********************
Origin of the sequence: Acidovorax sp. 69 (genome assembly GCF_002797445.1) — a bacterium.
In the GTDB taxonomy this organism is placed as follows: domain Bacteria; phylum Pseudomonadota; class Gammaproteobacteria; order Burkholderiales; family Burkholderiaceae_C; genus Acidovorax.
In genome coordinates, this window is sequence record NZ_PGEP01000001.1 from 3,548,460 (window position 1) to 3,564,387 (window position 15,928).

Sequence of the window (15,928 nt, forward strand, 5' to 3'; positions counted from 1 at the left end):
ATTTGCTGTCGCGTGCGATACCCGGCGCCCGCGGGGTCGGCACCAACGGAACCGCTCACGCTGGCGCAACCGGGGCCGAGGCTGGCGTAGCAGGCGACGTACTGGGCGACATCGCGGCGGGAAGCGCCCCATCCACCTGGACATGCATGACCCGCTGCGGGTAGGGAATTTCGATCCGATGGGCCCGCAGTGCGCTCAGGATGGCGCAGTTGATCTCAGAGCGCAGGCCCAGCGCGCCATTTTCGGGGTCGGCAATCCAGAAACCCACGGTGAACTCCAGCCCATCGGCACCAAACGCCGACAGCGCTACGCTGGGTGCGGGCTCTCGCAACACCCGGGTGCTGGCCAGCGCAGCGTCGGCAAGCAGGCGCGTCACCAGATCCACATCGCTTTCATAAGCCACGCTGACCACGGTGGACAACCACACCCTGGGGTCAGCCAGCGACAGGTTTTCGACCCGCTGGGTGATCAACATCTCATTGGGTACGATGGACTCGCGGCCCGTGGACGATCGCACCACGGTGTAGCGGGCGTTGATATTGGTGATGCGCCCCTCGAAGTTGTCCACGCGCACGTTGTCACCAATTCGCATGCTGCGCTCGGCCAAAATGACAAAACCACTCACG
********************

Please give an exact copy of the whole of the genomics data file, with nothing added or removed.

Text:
Origin of the sequence: Acidovorax sp. 69 (genome assembly GCF_002797445.1) — a bacterium.
In the GTDB taxonomy this organism is placed as follows: domain Bacteria; phylum Pseudomonadota; class Gammaproteobacteria; order Burkholderiales; family Burkholderiaceae_C; genus Acidovorax.
In genome coordinates, this window is sequence record NZ_PGEP01000001.1 from 3,548,460 (window position 1) to 3,564,387 (window position 15,928).

Sequence of the window (15,928 nt, forward strand, 5' to 3'; positions counted from 1 at the left end):
ATTTGCTGTCGCGTGCGATACCCGGCGCCCGCGGGGTCGGCACCAACGGAACCGCTCACGCTGGCGCAACCGGGGCCGAGGCTGGCGTAGCAGGCGACGTACTGGGCGACATCGCGGCGGGAAGCGCCCCATCCACCTGGACATGCATGACCCGCTGCGGGTAGGGAATTTCGATCCGATGGGCCCGCAGTGCGCTCAGGATGGCGCAGTTGATCTCAGAGCGCAGGCCCAGCGCGCCATTTTCGGGGTCGGCAATCCAGAAACCCACGGTGAACTCCAGCCCATCGGCACCAAACGCCGACAGCGCTACGCTGGGTGCGGGCTCTCGCAACACCCGGGTGCTGGCCAGCGCAGCGTCGGCAAGCAGGCGCGTCACCAGATCCACATCGCTTTCATAAGCCACGCTGACCACGGTGGACAACCACACCCTGGGGTCAGCCAGCGACAGGTTTTCGACCCGCTGGGTGATCAACATCTCATTGGGTACGATGGACTCGCGGCCCGTGGACGATCGCACCACGGTGTAGCGGGCGTTGATATTGGTGATGCGCCCCTCGAAGTTGTCCACGCGCACGTTGTCACCAATTCGCATGCTGCGCTCGGCCAAAATGACAAAACCACTCACG